For about 10 years now, Jim Stoffers and I have been working together on area history and pictures. He would find some pictures for me to scan and I would share pictures and information I scanned that he was interested in or have a family connection to him...he also would search the Internet for obituaries and other information for my many various Manning historic projects I wor tk on.
I know Jim won't want this to be about him but I want to highlight some information about him for the amazing exhibit he has compiled to be on display at the
Five Mile House Schuetzen Verein Hall.
So before I go into the details about the exhibit here is just a little bit about Jim's military service.
Not many people will take the time for events such as the exhibit, so I like to give them recognition for their time and efforts.
Now Jim didn't ask me to present this information about him with this feature story but as with all Manning connected Veterans, I like to honor them as best I can.
This military information will be used in the Manning Veterans history book. While Jim isn't directly connected to Manning he had several Veteran uncles and an aunt who lived/worked in Manning/area...Judy (Gehlsen) Joens, for instance, and I'm including family connected Veterans in the book.
Now we'll go into the main aspect of this feature which is the exhibit Jim has put together, along with some help from his family and other friends of his.
Johann and Catharina (Groth) Jahn
They purchased 160 acres of Prairie ground eight miles northwest of Manning and five miles south of Westside in Hayes Township, Crawford County, and homesteaded that year.
Over the 150 years since then, direct descendants of the Jahn family have made their home on this Pioneer Jahn farm.
Today, Rich Hanson, originally of Manilla, who is the great-great-grandson of Johann and Catharina Jahn, now lives with his wife, Christy, and their two children on the Jahn acreage, located one-half mile east of the Five Mile House.
The public is invited to view the free, special historical exhibit at the Five Mile House on September 2 and 3, from 1 p.m. to 5 p.m. on both days, as part of the 150th anniversary celebration of the Pioneer Jahn Farm.
The presentation will include a one-of-a-kind, self-guided display of archival farm, family, and Five Mile House photographs - all greatly enlarged for viewing. Historical documents will also be displayed, including copies of National Archive documents detailing the 1855 U.S. Act of Congress originally granting Virgin Prairie to French immigrant, Joseph Shepherd, for his service in the U.S. Navy during the Mexican War of 1846; the same farm which the Jahns later purchased.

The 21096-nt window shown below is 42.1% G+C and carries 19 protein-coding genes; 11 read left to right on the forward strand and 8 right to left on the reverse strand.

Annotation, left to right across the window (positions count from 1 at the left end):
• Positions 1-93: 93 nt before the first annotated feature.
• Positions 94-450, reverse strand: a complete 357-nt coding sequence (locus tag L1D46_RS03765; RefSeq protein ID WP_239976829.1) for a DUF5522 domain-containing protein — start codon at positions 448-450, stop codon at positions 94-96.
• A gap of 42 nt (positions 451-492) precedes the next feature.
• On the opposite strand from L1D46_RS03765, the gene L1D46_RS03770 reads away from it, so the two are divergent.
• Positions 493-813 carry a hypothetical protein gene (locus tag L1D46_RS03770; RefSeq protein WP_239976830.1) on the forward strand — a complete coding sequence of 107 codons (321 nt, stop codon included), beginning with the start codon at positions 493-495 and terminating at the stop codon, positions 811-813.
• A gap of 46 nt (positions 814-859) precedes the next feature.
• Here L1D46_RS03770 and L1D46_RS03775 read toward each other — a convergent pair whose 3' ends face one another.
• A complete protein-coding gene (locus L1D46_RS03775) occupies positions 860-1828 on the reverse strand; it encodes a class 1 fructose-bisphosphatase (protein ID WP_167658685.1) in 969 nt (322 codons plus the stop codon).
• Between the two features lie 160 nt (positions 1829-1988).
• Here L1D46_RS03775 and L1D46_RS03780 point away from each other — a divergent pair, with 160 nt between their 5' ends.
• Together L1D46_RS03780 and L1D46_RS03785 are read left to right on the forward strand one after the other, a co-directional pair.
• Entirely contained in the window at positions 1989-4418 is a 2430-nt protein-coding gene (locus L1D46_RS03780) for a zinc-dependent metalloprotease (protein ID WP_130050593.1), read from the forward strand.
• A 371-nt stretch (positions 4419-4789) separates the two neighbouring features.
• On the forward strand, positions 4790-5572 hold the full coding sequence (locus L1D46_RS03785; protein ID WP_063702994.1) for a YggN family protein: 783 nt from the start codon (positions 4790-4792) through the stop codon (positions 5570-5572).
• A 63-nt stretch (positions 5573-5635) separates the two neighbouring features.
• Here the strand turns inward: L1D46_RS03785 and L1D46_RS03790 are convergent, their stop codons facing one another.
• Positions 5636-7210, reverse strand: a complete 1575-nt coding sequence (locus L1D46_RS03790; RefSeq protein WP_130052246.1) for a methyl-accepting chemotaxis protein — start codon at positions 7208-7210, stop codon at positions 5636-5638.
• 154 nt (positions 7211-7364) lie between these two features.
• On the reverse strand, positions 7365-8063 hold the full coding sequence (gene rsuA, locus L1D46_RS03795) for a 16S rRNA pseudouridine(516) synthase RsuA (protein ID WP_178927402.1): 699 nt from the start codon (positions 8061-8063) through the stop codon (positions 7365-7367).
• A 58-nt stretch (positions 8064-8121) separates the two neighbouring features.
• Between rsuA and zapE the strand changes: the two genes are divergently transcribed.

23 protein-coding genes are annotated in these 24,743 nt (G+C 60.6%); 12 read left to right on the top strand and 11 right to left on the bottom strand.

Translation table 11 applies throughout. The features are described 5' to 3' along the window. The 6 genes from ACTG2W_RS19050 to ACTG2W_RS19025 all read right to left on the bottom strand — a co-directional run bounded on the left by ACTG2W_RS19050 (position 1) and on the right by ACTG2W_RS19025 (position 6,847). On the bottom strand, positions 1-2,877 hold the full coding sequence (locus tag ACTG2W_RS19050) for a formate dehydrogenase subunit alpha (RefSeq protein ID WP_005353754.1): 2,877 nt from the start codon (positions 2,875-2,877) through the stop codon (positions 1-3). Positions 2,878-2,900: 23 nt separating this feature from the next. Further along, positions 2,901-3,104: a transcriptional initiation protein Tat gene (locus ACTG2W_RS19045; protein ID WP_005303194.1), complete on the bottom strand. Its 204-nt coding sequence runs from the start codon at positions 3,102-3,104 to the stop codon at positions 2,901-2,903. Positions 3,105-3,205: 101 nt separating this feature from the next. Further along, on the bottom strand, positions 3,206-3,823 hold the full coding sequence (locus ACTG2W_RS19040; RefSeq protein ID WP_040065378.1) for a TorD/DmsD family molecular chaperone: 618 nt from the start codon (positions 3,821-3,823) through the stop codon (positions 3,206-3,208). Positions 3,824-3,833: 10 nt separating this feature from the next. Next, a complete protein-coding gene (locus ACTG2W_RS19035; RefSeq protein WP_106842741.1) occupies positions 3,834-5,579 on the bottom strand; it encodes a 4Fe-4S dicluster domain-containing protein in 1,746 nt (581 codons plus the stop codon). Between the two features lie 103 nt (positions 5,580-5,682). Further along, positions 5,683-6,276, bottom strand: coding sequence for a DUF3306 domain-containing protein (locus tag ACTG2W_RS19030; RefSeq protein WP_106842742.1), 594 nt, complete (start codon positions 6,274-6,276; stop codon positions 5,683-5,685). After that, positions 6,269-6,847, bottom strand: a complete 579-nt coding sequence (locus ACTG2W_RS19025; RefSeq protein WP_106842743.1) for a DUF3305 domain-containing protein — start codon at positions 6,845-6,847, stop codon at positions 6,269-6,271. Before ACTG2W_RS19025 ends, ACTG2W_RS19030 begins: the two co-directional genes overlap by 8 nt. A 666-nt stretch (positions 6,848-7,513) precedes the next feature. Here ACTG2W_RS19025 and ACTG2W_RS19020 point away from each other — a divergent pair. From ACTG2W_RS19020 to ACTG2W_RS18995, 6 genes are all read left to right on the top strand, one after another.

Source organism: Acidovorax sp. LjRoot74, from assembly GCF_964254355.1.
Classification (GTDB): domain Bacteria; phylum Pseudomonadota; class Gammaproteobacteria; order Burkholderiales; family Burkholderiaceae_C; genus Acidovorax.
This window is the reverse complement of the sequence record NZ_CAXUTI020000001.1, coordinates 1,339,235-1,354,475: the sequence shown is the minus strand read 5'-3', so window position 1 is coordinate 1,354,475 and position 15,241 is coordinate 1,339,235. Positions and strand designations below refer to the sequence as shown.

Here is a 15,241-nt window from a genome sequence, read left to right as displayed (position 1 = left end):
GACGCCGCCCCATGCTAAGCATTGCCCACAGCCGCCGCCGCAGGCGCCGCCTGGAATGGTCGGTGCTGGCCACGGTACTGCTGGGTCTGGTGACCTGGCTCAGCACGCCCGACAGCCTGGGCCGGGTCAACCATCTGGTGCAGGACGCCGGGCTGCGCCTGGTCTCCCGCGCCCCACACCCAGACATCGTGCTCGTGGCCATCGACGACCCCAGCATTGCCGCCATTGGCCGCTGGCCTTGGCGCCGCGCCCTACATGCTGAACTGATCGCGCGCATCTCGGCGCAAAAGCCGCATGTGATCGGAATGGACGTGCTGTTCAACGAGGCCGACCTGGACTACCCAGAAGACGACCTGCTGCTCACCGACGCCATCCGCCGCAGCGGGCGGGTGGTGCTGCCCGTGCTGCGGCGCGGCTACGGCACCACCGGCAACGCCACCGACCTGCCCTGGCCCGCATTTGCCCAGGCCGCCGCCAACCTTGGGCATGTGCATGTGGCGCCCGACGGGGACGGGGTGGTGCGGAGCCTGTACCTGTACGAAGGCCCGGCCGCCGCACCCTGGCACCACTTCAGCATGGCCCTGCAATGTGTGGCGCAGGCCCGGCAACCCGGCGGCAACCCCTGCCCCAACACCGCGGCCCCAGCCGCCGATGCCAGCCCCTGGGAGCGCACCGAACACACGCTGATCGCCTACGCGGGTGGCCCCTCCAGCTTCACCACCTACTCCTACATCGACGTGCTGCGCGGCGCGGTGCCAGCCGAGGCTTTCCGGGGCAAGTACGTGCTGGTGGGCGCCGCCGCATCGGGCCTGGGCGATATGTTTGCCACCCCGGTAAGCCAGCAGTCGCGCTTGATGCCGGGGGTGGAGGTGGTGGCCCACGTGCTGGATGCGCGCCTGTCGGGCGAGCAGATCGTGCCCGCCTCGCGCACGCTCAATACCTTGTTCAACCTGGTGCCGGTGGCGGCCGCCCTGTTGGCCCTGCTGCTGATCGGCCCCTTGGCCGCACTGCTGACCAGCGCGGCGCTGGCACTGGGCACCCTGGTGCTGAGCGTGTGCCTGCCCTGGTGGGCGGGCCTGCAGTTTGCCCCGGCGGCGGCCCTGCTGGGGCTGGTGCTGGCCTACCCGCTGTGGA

The exhibit will include large 1906 and 1908 plat maps of the eight townships bordering the Carroll and Crawford County line - showing all the farms and listing the ownership names from that same period.
The Labor Day weekend presentation will also include an exploration of the Schleswig-Holstein diaspora to Western Iowa after the U.S. Civil War, including a large banner of a Schleswig-Holstein map displaying the towns and villages in northernmost Germany where many families, who immigrated to Western Iowa came from, along with a corresponding list of the surnames of those same local families.
Following in the German roots that many of our local
families have in this area, complementary "Koffee and Kuchen" will be served on both Saturday and Sunday afternoons.
Danke! Hope to see you. firstname.lastname@example.org
Also, please remember to thank James Stoffers for all of the time he spent creating this exhibit and for his own personal expenses to make all of the displays.
June 2, 2019
VERY Patriotic organization! - click for video
June 5, 2016 - click for video
The Jahn/Gehlsen Sesquicentennial celebration and reunion was a huge success.
A number of old collections were brought along by various descendants. I had hoped to be able to scan more of them but that doesn't usually work out since most people won't know me and are afraid they'll never get them back.
Sadly, I know what fate those pictures face in another generation...maybe two - they'll get thrown away or divided up and taken to the four winds, never to be seen again in the area where they originated.
But one person let me work on their collection, unfortunately many of them were not identified, which is so typical with old pix.
This is a wonderful colorized farm picture and family from the collection I just scanned. I made a super high resolution scan and here is a reduced sized for web-page viewing but you should be able to make out the faces, unless you are using one of those little phones and not a larger computer screen.
At least these pictures will be preserved and archived in my database and even when the originals get thrown away or deteriorate into dust someday, the digital images will still be around.
As I took pictures of the event I would listen to the various conversations and one of them caught my attention. A younger person was talking to another young relative and asking that person if they were members of Ancestry...she said no, and the other person said you should join - it gives you a lot of information, but sometimes you go down rabbit holes.
Then I thought, while yes a lot of information can be found on those commercial sites, those sites do cover the historic work I do, which is more specifically about this area and not a world-wide approach.
The members don't realize that I'll probably have pictures and information and little trivia aspects that most people simply ignore or don't think are important.
So I give my usual plug to Manning connected people to work with me - they can still give their information to those commercial sites that make money off of their work, but that is something I don't/won't do - my work is strictly and purely historical preservation.